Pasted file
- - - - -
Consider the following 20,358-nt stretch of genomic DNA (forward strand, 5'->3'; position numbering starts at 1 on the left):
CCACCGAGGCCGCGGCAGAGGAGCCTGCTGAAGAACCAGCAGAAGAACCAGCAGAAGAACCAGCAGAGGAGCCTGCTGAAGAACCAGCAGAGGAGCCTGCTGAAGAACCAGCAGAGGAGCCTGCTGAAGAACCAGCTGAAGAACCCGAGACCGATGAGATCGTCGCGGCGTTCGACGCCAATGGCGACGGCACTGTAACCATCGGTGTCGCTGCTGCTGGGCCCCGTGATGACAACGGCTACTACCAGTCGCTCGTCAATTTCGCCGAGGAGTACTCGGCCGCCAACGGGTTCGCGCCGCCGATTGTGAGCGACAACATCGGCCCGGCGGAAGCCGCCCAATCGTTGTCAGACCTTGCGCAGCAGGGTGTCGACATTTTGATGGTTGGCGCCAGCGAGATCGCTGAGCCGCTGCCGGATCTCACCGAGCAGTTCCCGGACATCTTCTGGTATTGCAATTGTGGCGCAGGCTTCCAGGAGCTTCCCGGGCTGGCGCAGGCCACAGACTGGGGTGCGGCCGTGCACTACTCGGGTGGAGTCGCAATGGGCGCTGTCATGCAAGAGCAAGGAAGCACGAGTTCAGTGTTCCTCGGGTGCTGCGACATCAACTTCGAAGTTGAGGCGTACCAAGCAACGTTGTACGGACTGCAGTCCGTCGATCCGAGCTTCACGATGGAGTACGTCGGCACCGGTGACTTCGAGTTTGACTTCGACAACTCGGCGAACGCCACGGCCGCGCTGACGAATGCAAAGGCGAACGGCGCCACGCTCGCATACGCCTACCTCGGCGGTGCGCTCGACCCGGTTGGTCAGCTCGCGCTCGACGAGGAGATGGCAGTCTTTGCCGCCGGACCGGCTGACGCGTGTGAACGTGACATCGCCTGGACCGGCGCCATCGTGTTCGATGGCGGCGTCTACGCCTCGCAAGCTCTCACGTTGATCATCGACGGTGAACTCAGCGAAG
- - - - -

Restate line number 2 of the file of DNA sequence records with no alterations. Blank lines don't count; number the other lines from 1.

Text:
CCACCGAGGCCGCGGCAGAGGAGCCTGCTGAAGAACCAGCAGAAGAACCAGCAGAAGAACCAGCAGAGGAGCCTGCTGAAGAACCAGCAGAGGAGCCTGCTGAAGAACCAGCAGAGGAGCCTGCTGAAGAACCAGCTGAAGAACCCGAGACCGATGAGATCGTCGCGGCGTTCGACGCCAATGGCGACGGCACTGTAACCATCGGTGTCGCTGCTGCTGGGCCCCGTGATGACAACGGCTACTACCAGTCGCTCGTCAATTTCGCCGAGGAGTACTCGGCCGCCAACGGGTTCGCGCCGCCGATTGTGAGCGACAACATCGGCCCGGCGGAAGCCGCCCAATCGTTGTCAGACCTTGCGCAGCAGGGTGTCGACATTTTGATGGTTGGCGCCAGCGAGATCGCTGAGCCGCTGCCGGATCTCACCGAGCAGTTCCCGGACATCTTCTGGTATTGCAATTGTGGCGCAGGCTTCCAGGAGCTTCCCGGGCTGGCGCAGGCCACAGACTGGGGTGCGGCCGTGCACTACTCGGGTGGAGTCGCAATGGGCGCTGTCATGCAAGAGCAAGGAAGCACGAGTTCAGTGTTCCTCGGGTGCTGCGACATCAACTTCGAAGTTGAGGCGTACCAAGCAACGTTGTACGGACTGCAGTCCGTCGATCCGAGCTTCACGATGGAGTACGTCGGCACCGGTGACTTCGAGTTTGACTTCGACAACTCGGCGAACGCCACGGCCGCGCTGACGAATGCAAAGGCGAACGGCGCCACGCTCGCATACGCCTACCTCGGCGGTGCGCTCGACCCGGTTGGTCAGCTCGCGCTCGACGAGGAGATGGCAGTCTTTGCCGCCGGACCGGCTGACGCGTGTGAACGTGACATCGCCTGGACCGGCGCCATCGTGTTCGATGGCGGCGTCTACGCCTCGCAAGCTCTCACGTTGATCATCGACGGTGAACTCAGCGAAG